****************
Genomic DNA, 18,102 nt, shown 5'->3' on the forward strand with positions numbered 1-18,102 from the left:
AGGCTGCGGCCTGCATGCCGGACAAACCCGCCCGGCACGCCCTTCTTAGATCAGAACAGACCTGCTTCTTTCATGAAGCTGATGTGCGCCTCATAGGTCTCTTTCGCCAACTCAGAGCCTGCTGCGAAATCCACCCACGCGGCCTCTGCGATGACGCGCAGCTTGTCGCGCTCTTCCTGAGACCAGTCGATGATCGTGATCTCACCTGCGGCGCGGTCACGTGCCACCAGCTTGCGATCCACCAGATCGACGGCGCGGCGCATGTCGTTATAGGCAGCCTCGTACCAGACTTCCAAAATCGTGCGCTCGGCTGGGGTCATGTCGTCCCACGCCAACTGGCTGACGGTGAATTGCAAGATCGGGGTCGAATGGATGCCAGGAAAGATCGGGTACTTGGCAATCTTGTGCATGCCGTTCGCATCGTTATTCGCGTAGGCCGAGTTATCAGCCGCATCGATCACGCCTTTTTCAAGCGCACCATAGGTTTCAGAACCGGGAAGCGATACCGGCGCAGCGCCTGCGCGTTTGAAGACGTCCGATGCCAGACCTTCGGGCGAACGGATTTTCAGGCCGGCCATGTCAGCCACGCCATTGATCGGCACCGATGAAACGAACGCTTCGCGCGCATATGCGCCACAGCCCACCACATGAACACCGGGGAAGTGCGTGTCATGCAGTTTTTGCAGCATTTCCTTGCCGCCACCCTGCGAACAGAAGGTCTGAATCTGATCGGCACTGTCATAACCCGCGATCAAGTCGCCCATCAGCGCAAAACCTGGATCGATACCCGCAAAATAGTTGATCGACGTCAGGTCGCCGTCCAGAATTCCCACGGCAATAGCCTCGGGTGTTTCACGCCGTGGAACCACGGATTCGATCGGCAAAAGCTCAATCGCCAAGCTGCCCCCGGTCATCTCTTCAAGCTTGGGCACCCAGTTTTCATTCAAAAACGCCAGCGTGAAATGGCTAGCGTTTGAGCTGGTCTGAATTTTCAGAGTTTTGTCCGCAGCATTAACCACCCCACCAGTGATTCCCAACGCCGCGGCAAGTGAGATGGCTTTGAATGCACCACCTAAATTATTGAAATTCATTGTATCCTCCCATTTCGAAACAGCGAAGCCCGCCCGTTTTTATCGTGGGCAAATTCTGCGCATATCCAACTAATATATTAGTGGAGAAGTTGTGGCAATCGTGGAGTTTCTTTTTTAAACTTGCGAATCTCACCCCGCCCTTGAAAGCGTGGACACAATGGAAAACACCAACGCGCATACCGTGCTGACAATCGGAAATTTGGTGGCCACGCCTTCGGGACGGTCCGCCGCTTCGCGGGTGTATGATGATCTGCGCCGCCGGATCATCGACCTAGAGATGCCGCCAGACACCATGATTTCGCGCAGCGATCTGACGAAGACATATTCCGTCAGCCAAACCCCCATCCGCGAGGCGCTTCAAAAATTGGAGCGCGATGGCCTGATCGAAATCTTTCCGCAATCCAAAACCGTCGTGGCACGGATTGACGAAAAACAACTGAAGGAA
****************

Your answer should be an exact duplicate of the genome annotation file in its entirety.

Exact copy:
Genomic DNA, 18,102 nt, shown 5'->3' on the forward strand with positions numbered 1-18,102 from the left:
AGGCTGCGGCCTGCATGCCGGACAAACCCGCCCGGCACGCCCTTCTTAGATCAGAACAGACCTGCTTCTTTCATGAAGCTGATGTGCGCCTCATAGGTCTCTTTCGCCAACTCAGAGCCTGCTGCGAAATCCACCCACGCGGCCTCTGCGATGACGCGCAGCTTGTCGCGCTCTTCCTGAGACCAGTCGATGATCGTGATCTCACCTGCGGCGCGGTCACGTGCCACCAGCTTGCGATCCACCAGATCGACGGCGCGGCGCATGTCGTTATAGGCAGCCTCGTACCAGACTTCCAAAATCGTGCGCTCGGCTGGGGTCATGTCGTCCCACGCCAACTGGCTGACGGTGAATTGCAAGATCGGGGTCGAATGGATGCCAGGAAAGATCGGGTACTTGGCAATCTTGTGCATGCCGTTCGCATCGTTATTCGCGTAGGCCGAGTTATCAGCCGCATCGATCACGCCTTTTTCAAGCGCACCATAGGTTTCAGAACCGGGAAGCGATACCGGCGCAGCGCCTGCGCGTTTGAAGACGTCCGATGCCAGACCTTCGGGCGAACGGATTTTCAGGCCGGCCATGTCAGCCACGCCATTGATCGGCACCGATGAAACGAACGCTTCGCGCGCATATGCGCCACAGCCCACCACATGAACACCGGGGAAGTGCGTGTCATGCAGTTTTTGCAGCATTTCCTTGCCGCCACCCTGCGAACAGAAGGTCTGAATCTGATCGGCACTGTCATAACCCGCGATCAAGTCGCCCATCAGCGCAAAACCTGGATCGATACCCGCAAAATAGTTGATCGACGTCAGGTCGCCGTCCAGAATTCCCACGGCAATAGCCTCGGGTGTTTCACGCCGTGGAACCACGGATTCGATCGGCAAAAGCTCAATCGCCAAGCTGCCCCCGGTCATCTCTTCAAGCTTGGGCACCCAGTTTTCATTCAAAAACGCCAGCGTGAAATGGCTAGCGTTTGAGCTGGTCTGAATTTTCAGAGTTTTGTCCGCAGCATTAACCACCCCACCAGTGATTCCCAACGCCGCGGCAAGTGAGATGGCTTTGAATGCACCACCTAAATTATTGAAATTCATTGTATCCTCCCATTTCGAAACAGCGAAGCCCGCCCGTTTTTATCGTGGGCAAATTCTGCGCATATCCAACTAATATATTAGTGGAGAAGTTGTGGCAATCGTGGAGTTTCTTTTTTAAACTTGCGAATCTCACCCCGCCCTTGAAAGCGTGGACACAATGGAAAACACCAACGCGCATACCGTGCTGACAATCGGAAATTTGGTGGCCACGCCTTCGGGACGGTCCGCCGCTTCGCGGGTGTATGATGATCTGCGCCGCCGGATCATCGACCTAGAGATGCCGCCAGACACCATGATTTCGCGCAGCGATCTGACGAAGACATATTCCGTCAGCCAAACCCCCATCCGCGAGGCGCTTCAAAAATTGGAGCGCGATGGCCTGATCGAAATCTTTCCGCAATCCAAAACCGTCGTGGCACGGATTGACGAAAAACAACTGAAGGAA